In teaching others, we open to the possibility of learning even more. By teaching others what we know, putting our understanding into words in such a way that we can explain them to someone else, we discover the gaps or inconsistencies in our own understanding. These are places to return to later, and explore more deeply so that we gain a fuller understanding. Sometimes someone will ask a question that we have never considered before. It may initially be unsettling to realize what you don’t know, but don’t be rattled. You can’t ever know everything. In fact, this is wonderful! It is a wonderful stroke of luck to come across what you don’t yet know. This is a clue of where we can delve deeper. When someone shows us a direction in which we our curiosity can lead us, they’ve actually just done us a favor. They have, in their own way, facilitated our own learning.
“The patriarchy is dead. What we are witnessing in the world right now are the last throes of an ideology that institutionalized inequality and a system of supremacy based upon hierarchal modalities rather than holism, that codified prejudice and hatred and dismissed love and acceptance, that created unequal societies and a world of war and hid evidence of equality-based societies and a world of peace. This is the world of our lifetimes, the world that we chose to be born into, the world that we came here upon the earth, at this particular time, to change.” - Mark Rockeymoore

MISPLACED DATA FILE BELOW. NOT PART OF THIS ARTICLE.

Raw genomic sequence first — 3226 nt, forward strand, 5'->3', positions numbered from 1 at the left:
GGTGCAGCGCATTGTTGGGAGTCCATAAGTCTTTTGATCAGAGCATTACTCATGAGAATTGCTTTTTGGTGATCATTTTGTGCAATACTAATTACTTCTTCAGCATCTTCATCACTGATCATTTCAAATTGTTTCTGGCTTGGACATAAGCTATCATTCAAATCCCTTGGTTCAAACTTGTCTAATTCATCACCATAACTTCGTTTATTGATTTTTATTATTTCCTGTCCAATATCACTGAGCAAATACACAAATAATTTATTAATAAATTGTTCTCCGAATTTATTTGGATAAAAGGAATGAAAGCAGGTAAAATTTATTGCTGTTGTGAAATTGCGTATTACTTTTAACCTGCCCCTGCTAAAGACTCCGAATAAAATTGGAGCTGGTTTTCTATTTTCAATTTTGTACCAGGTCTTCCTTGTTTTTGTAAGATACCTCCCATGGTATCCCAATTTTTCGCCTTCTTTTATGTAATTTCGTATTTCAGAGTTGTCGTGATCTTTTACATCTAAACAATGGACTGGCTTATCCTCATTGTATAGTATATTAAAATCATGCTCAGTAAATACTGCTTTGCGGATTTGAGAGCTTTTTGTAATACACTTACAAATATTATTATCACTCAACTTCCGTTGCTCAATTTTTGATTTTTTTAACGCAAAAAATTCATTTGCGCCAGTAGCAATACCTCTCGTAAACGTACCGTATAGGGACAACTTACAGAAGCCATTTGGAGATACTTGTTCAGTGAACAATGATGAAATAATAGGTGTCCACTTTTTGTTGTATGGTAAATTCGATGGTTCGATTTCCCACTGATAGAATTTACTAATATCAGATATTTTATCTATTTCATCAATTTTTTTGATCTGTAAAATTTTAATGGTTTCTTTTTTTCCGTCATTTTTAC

The phrase “Paradigm Shift” was coined by Thomas Kuhn, a physicist and author of The Structure of Scientific Revolution (1962). He introduced the concept that scientific advancement is not just an evolution but happens as a result of transformative agents of change. This concept has since been borrowed and applied to many other concepts.
It is apparent that dressage has undergone several significant paradigm shifts throughout its history. We are in the midst of one of those paradigm shifts now. It is no coincidence that this is happening at the same time as many other significant shifts in societal attitudes, gender roles, spirituality, and human experience, as well as the shifting role of the horse in modern life.